I have severe doubts that (which even two dissenters separately noted they were not deciding) this opinion is only about RFRA long term.

I take it that the Administration has the power to extend the workaround used for non-profits. The OP speaks of this being "likely." Telling. So, it's an act of discretion, is it?

What about if something else was involved? Or another administration? Something not deemed "compelling" enough to make a special exception for? I take this might raise Establishment problems but maybe the alternative would be just to deny it to everyone.

The ruling very well only go so far. But, the principles isn't just going to be applied to contraceptives. Every single health benefit possibly can raise for someone a religious concern. That's just for this legislation. The principle applies across the board, to every single benefit.

The opinion says we shouldn't assume ... it 'may' be different for various things. That's stupid. The whole point here is to apply not a ticket for one day or case only. It is to set an overall principle to cover a range of things.

For some range of for profits, a range of question marks will arise. Given Alito opinion couldn't even firmly say (unlike Kennedy) that contraceptive mandate advanced a substantial interest, who knows about other things? As to the "business judgment," if the for profit is carrying out a religious purpose, which is after all the whole concern here, some controversy would seem reasonable.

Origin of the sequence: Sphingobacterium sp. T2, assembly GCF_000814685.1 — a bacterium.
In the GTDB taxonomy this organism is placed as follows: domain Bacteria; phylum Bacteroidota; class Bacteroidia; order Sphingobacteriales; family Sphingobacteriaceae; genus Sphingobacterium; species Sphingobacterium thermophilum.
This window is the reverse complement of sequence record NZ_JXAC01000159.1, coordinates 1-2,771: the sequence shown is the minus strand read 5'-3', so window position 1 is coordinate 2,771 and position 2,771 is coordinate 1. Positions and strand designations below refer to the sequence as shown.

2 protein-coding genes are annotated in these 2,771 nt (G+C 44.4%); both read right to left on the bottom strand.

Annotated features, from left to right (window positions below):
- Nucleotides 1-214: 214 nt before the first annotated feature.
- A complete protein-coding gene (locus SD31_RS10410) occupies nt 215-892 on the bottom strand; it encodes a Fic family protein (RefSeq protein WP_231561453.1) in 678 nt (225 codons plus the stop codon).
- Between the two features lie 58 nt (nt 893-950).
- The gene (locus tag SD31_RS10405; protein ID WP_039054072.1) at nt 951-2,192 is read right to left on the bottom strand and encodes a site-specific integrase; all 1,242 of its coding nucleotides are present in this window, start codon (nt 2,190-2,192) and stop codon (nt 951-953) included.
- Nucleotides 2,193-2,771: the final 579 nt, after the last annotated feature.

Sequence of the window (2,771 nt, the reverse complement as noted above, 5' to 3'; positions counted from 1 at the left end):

The business isn't just there for profit, but to do so carrying out a certain religious function. As to discrimination, a range of people, including homosexuals in all the circuits except maybe two (2A, 9A) and surely others are not protected by heightened scrutiny. Religion would trump.

The case is important, if not as bad as some of the rhetoric will imply. Still, coming from this blog, that headline rankles.

Donna Brewer said...

Professor Dorf ends by noting that there are reasons to conclude that the Hobby Lobby majority will rule favorably for the plaintiffs in the Little Sisters case. I agree, but I do so without reading any precedent, without reading any briefs, or without knowing anything about the actual burden imposed on the plaintiffs by making the disclosure required by law. I agree with Professor Dorf based solely on the contradictory, specious, and yea even unprincipled rulings issued by the conservative wing of the Roberts Court. And that is no way to run a respected judicial syste